INTRODUCING RUBRICS Level 1Level 2Level 3Level 4Level 5 Dimension 1 Dimension 2 Dimension 3 Dimension 4 Level 1Level 2Level 3Level 4Level 5Level 1Level 2Level 3Level 4Level 5 Dimension 1 Description of Level 1 for Dimension 1 Description of Level 2 for Dimension 1 Description of Level 3 for Dimension 1 Description of Level 4 for Dimension 1 Description of Level 5 for Dimension 1 Dimension 2 Description of Level 1 for Dimension 2 Description of Level 2 for Dimension 2 Description of Level 3 for Dimension 2 Description of Level 4 for Dimension 2 Description of Level 5 for Dimension 2 Dimension 3 Description of Level 1 for Dimension 3 Description of Level 2 for Dimension 3 Description of Level 3 for Dimension 3 Description of Level 4 for Dimension 3 Description of Level 5 for Dimension 3 Dimension 4 Description of Level 1 for Dimension 4 Description of Level 2 for Dimension 4 Description of Level 3 for Dimension 4 Description of Level 4 for Dimension 4 Description of Level 5 for Dimension 4 At its most basic level, a rubric is nothing more than a guide to grading. Although there are many different kinds of rubrics, what they all have in common is that they set out specific scoring standards for a given assignment. Generally speaking, a rubric contains three parts: a grading scale, the dimensions graded, and descriptions of grading standards for each dimension.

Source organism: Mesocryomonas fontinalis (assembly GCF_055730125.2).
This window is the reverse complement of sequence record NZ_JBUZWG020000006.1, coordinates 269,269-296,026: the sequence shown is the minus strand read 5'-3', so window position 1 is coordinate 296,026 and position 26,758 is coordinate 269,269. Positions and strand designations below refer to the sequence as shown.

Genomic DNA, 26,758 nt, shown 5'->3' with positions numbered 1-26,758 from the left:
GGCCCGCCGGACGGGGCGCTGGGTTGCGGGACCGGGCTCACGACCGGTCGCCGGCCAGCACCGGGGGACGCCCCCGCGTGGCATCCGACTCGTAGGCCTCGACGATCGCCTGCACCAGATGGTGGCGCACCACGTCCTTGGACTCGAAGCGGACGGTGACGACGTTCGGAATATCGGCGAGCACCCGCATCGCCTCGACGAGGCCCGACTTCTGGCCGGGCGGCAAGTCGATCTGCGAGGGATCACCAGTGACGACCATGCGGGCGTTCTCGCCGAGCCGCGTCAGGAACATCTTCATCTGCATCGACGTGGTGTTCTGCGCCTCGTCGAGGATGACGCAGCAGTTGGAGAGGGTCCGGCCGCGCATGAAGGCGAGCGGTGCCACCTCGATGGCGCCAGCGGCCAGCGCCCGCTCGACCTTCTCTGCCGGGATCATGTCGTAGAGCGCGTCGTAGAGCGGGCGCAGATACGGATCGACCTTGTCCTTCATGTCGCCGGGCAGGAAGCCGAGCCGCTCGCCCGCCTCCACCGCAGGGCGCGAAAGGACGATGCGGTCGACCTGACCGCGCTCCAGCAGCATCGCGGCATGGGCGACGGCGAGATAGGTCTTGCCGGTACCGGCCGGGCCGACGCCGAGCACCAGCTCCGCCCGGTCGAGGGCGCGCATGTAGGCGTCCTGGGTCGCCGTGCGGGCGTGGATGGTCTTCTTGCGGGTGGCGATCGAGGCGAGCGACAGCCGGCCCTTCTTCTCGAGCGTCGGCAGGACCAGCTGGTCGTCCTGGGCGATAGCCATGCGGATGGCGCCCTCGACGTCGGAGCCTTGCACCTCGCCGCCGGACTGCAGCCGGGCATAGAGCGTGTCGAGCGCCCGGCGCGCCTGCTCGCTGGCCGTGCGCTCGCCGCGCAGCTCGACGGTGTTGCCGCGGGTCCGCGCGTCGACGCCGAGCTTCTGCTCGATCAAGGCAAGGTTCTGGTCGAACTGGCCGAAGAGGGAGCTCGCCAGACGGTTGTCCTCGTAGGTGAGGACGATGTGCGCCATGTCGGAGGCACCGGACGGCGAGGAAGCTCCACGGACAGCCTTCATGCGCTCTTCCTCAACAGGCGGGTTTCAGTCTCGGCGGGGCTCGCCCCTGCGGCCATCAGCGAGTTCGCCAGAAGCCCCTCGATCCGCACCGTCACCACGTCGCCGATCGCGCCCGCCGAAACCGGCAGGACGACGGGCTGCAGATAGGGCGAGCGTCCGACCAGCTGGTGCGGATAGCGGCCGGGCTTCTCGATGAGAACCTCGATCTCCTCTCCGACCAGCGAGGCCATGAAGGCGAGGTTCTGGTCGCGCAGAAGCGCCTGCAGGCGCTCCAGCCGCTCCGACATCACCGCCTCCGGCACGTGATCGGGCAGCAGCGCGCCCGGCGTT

HOLISTIC RUBRICS: GRADING SCALES AND STANDARDS FOR THE ASSIGNMENT AS A WHOLE ABCDF WHOLE ESSAY The essay demonstrates a sophisticated mastery of the material that may exceed the expectations established in the assignment guidelines. The central argument is supported by and developed through appropriate and convincing evidence, and the student clearly explains the relevance of that evidence. The student includes insights that reveal that he or she recognizes the complexity of the topic or problem. Writing on the sentence level is clear and concise without persistent problems in grammar or mechanics. … The B essay meets most of the criteria listed above. It demonstrates a good comprehension of the material and responds appropriately to the assignment. While the essay’s exploration of the topic or problem at hand may not be as nuanced as the “A” paper, and while the student may demonstrate one or two lapses in logic or knowledge, the essay still develops and substantiates a central argument through appropriate evidence. Writing on the sentence level is for the most part clear, and … The essay may demonstrate a satisfactory grasp of the material. However, the central argument or conclusion of the paper is problematic. It may be over-general or unsophisticated; it might not respond appropriately to the prompt; or, it might demonstrate a lack of thoughtfulness or effort. The paper may be a simple repetition of ideas discussed in class, or the paper’s main ideas might not be substantiated by adequate or appropriate evidence. In a C paper, evidence often is insufficiently explained. … The essay does not demonstrate a satisfactory grasp of the material. Its argument is missing or incomplete. It may not respond to the prompt. Evidence is missing or misused. The paper may contain serious errors of fact or logic. Writing on the sentence level is very problematic. The writer has made basic, serious, and repeated mechanical errors. The paper displays serious problems with organization at the level of the paragraph and of the overall structure. The writer fails to document outside sources appropriately … The essay is turned in very late or not at all. The essay has no relation to the prompt. The essay seems to constitute deliberate plagiarism. Portions taken from "A Guide for Grading Writing," Helena Michie, Victoria Ford Smith, and Terry Doody (2012) The simplest rubrics to design are those that lay out grading scales and standards for the entire assignment.